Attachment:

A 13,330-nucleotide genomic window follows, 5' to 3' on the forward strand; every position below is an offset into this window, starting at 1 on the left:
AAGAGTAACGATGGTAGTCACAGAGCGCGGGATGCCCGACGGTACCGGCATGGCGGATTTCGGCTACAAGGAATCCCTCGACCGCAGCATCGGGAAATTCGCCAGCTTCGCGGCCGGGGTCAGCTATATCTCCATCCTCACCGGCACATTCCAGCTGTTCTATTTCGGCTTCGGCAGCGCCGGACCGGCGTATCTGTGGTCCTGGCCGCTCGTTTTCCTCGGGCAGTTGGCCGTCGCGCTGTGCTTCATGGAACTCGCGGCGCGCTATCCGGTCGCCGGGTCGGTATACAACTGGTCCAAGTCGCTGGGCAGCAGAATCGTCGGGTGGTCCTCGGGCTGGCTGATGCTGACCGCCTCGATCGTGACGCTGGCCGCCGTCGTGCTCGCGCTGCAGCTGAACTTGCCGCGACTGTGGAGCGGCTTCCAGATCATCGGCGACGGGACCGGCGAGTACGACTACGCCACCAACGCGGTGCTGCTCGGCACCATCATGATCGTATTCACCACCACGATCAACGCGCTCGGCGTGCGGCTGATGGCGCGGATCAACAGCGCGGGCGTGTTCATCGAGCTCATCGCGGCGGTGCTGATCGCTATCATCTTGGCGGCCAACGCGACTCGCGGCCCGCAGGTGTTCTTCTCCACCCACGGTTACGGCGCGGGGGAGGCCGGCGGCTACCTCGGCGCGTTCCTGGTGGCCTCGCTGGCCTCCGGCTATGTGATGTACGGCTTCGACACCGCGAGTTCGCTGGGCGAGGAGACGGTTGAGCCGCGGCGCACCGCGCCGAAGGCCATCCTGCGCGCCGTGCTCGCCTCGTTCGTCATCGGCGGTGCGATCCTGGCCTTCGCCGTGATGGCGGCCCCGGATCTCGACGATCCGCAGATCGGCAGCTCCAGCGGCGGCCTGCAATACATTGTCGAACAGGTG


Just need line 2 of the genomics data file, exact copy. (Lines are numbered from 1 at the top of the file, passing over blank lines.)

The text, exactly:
AAGAGTAACGATGGTAGTCACAGAGCGCGGGATGCCCGACGGTACCGGCATGGCGGATTTCGGCTACAAGGAATCCCTCGACCGCAGCATCGGGAAATTCGCCAGCTTCGCGGCCGGGGTCAGCTATATCTCCATCCTCACCGGCACATTCCAGCTGTTCTATTTCGGCTTCGGCAGCGCCGGACCGGCGTATCTGTGGTCCTGGCCGCTCGTTTTCCTCGGGCAGTTGGCCGTCGCGCTGTGCTTCATGGAACTCGCGGCGCGCTATCCGGTCGCCGGGTCGGTATACAACTGGTCCAAGTCGCTGGGCAGCAGAATCGTCGGGTGGTCCTCGGGCTGGCTGATGCTGACCGCCTCGATCGTGACGCTGGCCGCCGTCGTGCTCGCGCTGCAGCTGAACTTGCCGCGACTGTGGAGCGGCTTCCAGATCATCGGCGACGGGACCGGCGAGTACGACTACGCCACCAACGCGGTGCTGCTCGGCACCATCATGATCGTATTCACCACCACGATCAACGCGCTCGGCGTGCGGCTGATGGCGCGGATCAACAGCGCGGGCGTGTTCATCGAGCTCATCGCGGCGGTGCTGATCGCTATCATCTTGGCGGCCAACGCGACTCGCGGCCCGCAGGTGTTCTTCTCCACCCACGGTTACGGCGCGGGGGAGGCCGGCGGCTACCTCGGCGCGTTCCTGGTGGCCTCGCTGGCCTCCGGCTATGTGATGTACGGCTTCGACACCGCGAGTTCGCTGGGCGAGGAGACGGTTGAGCCGCGGCGCACCGCGCCGAAGGCCATCCTGCGCGCCGTGCTCGCCTCGTTCGTCATCGGCGGTGCGATCCTGGCCTTCGCCGTGATGGCGGCCCCGGATCTCGACGATCCGCAGATCGGCAGCTCCAGCGGCGGCCTGCAATACATTGTCGAACAGGTG